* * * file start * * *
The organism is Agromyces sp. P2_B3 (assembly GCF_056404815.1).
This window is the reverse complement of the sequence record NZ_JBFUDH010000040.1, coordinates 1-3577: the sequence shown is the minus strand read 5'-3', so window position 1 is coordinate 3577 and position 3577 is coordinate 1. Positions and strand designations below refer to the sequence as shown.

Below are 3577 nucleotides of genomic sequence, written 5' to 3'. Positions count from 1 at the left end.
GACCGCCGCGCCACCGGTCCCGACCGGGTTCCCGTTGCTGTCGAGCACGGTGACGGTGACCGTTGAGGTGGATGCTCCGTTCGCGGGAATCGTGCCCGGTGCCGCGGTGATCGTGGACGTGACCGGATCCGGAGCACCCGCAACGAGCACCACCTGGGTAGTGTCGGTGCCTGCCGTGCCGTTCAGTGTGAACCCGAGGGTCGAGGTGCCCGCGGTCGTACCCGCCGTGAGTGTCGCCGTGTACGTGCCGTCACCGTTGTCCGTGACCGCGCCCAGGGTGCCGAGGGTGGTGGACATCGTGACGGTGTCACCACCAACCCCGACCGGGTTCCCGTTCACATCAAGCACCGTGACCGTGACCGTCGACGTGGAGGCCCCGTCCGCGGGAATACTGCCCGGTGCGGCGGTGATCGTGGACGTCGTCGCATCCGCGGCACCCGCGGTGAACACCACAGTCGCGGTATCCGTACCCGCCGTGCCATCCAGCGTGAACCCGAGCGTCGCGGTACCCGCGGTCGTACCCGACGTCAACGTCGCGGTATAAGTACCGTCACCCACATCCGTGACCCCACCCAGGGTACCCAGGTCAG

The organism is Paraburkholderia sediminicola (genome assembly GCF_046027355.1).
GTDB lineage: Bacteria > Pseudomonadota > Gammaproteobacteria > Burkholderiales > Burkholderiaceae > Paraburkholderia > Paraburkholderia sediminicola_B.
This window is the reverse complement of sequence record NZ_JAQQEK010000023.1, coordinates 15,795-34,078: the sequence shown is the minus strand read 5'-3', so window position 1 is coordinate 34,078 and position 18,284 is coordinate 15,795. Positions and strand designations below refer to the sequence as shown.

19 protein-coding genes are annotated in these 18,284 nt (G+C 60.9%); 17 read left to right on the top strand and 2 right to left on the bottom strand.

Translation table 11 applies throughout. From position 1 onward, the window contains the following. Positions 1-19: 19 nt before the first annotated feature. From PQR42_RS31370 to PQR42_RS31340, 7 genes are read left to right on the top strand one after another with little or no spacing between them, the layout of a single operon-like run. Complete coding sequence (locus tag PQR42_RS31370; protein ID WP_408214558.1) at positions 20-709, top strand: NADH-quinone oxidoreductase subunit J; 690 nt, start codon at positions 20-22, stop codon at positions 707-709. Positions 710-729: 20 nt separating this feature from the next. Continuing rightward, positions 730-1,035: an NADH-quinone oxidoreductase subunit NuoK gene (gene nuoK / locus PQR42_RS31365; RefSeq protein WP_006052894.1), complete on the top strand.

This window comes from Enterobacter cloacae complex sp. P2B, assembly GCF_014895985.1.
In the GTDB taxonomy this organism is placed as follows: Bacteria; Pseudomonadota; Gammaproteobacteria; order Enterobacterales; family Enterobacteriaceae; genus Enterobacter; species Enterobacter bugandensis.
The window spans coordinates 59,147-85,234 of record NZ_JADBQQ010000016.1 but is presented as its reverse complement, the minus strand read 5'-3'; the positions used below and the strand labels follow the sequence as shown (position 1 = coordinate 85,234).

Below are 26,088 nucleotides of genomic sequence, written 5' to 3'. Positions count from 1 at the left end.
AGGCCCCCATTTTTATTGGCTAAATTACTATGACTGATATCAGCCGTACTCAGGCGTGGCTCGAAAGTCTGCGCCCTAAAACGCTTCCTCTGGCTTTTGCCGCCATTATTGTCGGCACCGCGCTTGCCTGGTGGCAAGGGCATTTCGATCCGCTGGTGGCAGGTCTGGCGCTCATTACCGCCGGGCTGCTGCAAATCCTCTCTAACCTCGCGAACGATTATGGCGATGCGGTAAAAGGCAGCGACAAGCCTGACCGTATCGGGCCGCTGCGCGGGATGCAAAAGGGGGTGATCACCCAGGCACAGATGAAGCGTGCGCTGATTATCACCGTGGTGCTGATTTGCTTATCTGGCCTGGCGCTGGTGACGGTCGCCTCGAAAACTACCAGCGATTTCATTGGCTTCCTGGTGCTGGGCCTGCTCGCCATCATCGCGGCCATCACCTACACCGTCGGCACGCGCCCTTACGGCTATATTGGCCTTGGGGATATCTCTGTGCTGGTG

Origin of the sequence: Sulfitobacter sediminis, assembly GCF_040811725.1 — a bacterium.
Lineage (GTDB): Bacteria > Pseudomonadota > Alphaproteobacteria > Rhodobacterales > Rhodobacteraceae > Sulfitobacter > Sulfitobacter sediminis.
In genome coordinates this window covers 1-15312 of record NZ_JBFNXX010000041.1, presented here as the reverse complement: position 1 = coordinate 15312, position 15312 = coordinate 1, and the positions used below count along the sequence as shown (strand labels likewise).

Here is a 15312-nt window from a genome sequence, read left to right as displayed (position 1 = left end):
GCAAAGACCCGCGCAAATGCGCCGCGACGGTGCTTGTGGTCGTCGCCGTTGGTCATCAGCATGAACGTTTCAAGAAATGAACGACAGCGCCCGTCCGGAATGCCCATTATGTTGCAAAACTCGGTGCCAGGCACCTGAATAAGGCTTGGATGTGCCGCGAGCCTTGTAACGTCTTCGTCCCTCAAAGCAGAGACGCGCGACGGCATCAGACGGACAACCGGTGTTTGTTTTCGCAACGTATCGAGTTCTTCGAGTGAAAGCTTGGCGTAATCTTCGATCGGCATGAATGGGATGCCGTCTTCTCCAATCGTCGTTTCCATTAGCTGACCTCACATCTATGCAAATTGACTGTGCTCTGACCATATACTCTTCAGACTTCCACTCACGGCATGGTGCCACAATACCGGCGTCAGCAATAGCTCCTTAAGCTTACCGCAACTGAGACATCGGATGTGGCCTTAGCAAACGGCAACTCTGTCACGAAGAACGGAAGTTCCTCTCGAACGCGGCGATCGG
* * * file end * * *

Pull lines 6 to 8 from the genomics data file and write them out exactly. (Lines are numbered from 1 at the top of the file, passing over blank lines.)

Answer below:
GTDB lineage: Bacteria > Pseudomonadota > Gammaproteobacteria > Burkholderiales > Burkholderiaceae > Paraburkholderia > Paraburkholderia sediminicola_B.
This window is the reverse complement of sequence record NZ_JAQQEK010000023.1, coordinates 15,795-34,078: the sequence shown is the minus strand read 5'-3', so window position 1 is coordinate 34,078 and position 18,284 is coordinate 15,795. Positions and strand designations below refer to the sequence as shown.

19 protein-coding genes are annotated in these 18,284 nt (G+C 60.9%); 17 read left to right on the top strand and 2 right to left on the bottom strand.